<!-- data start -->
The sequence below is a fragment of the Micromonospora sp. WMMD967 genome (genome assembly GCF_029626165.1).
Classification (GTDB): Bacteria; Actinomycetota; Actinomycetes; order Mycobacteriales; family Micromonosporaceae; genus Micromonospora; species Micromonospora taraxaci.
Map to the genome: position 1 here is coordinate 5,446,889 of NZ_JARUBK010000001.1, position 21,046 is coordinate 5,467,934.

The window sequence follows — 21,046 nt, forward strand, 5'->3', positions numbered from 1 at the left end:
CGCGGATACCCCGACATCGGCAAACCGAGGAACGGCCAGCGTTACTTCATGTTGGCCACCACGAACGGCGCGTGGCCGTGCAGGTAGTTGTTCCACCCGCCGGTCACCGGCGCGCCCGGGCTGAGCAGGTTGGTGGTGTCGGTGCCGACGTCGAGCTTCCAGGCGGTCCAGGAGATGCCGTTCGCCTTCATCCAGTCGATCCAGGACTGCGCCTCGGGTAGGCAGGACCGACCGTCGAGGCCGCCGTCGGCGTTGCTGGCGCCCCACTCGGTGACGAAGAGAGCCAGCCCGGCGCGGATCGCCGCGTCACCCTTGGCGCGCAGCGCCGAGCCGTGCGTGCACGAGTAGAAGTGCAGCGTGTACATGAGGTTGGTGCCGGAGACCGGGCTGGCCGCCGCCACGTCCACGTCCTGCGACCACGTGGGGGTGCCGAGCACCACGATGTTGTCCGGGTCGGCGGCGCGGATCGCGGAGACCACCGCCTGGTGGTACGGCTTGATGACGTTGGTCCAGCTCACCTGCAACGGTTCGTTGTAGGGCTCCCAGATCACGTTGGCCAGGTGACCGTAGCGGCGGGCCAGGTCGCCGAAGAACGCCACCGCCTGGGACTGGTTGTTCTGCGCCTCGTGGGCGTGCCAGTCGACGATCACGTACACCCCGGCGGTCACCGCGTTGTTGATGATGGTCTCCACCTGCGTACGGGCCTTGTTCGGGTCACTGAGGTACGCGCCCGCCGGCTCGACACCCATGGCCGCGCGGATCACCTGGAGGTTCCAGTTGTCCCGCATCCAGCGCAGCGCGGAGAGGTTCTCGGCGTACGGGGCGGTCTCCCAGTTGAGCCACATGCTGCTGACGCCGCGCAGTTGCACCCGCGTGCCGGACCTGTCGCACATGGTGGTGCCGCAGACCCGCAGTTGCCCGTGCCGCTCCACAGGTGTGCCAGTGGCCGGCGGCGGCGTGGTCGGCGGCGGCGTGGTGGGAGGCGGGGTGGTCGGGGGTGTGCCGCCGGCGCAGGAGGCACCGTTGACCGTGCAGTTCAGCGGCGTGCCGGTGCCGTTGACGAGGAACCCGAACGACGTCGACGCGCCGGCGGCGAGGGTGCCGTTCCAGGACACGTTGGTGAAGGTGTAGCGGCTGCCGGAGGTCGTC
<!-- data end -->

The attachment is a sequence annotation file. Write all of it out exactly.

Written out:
The sequence below is a fragment of the Micromonospora sp. WMMD967 genome (genome assembly GCF_029626165.1).
Classification (GTDB): Bacteria; Actinomycetota; Actinomycetes; order Mycobacteriales; family Micromonosporaceae; genus Micromonospora; species Micromonospora taraxaci.
Map to the genome: position 1 here is coordinate 5,446,889 of NZ_JARUBK010000001.1, position 21,046 is coordinate 5,467,934.

The window sequence follows — 21,046 nt, forward strand, 5'->3', positions numbered from 1 at the left end:
CGCGGATACCCCGACATCGGCAAACCGAGGAACGGCCAGCGTTACTTCATGTTGGCCACCACGAACGGCGCGTGGCCGTGCAGGTAGTTGTTCCACCCGCCGGTCACCGGCGCGCCCGGGCTGAGCAGGTTGGTGGTGTCGGTGCCGACGTCGAGCTTCCAGGCGGTCCAGGAGATGCCGTTCGCCTTCATCCAGTCGATCCAGGACTGCGCCTCGGGTAGGCAGGACCGACCGTCGAGGCCGCCGTCGGCGTTGCTGGCGCCCCACTCGGTGACGAAGAGAGCCAGCCCGGCGCGGATCGCCGCGTCACCCTTGGCGCGCAGCGCCGAGCCGTGCGTGCACGAGTAGAAGTGCAGCGTGTACATGAGGTTGGTGCCGGAGACCGGGCTGGCCGCCGCCACGTCCACGTCCTGCGACCACGTGGGGGTGCCGAGCACCACGATGTTGTCCGGGTCGGCGGCGCGGATCGCGGAGACCACCGCCTGGTGGTACGGCTTGATGACGTTGGTCCAGCTCACCTGCAACGGTTCGTTGTAGGGCTCCCAGATCACGTTGGCCAGGTGACCGTAGCGGCGGGCCAGGTCGCCGAAGAACGCCACCGCCTGGGACTGGTTGTTCTGCGCCTCGTGGGCGTGCCAGTCGACGATCACGTACACCCCGGCGGTCACCGCGTTGTTGATGATGGTCTCCACCTGCGTACGGGCCTTGTTCGGGTCACTGAGGTACGCGCCCGCCGGCTCGACACCCATGGCCGCGCGGATCACCTGGAGGTTCCAGTTGTCCCGCATCCAGCGCAGCGCGGAGAGGTTCTCGGCGTACGGGGCGGTCTCCCAGTTGAGCCACATGCTGCTGACGCCGCGCAGTTGCACCCGCGTGCCGGACCTGTCGCACATGGTGGTGCCGCAGACCCGCAGTTGCCCGTGCCGCTCCACAGGTGTGCCAGTGGCCGGCGGCGGCGTGGTCGGCGGCGGCGTGGTGGGAGGCGGGGTGGTCGGGGGTGTGCCGCCGGCGCAGGAGGCACCGTTGACCGTGCAGTTCAGCGGCGTGCCGGTGCCGTTGACGAGGAACCCGAACGACGTCGACGCGCCGGCGGCGAGGGTGCCGTTCCAGGACACGTTGGTGAAGGTGTAGCGGCTGCCGGAGGTCGTC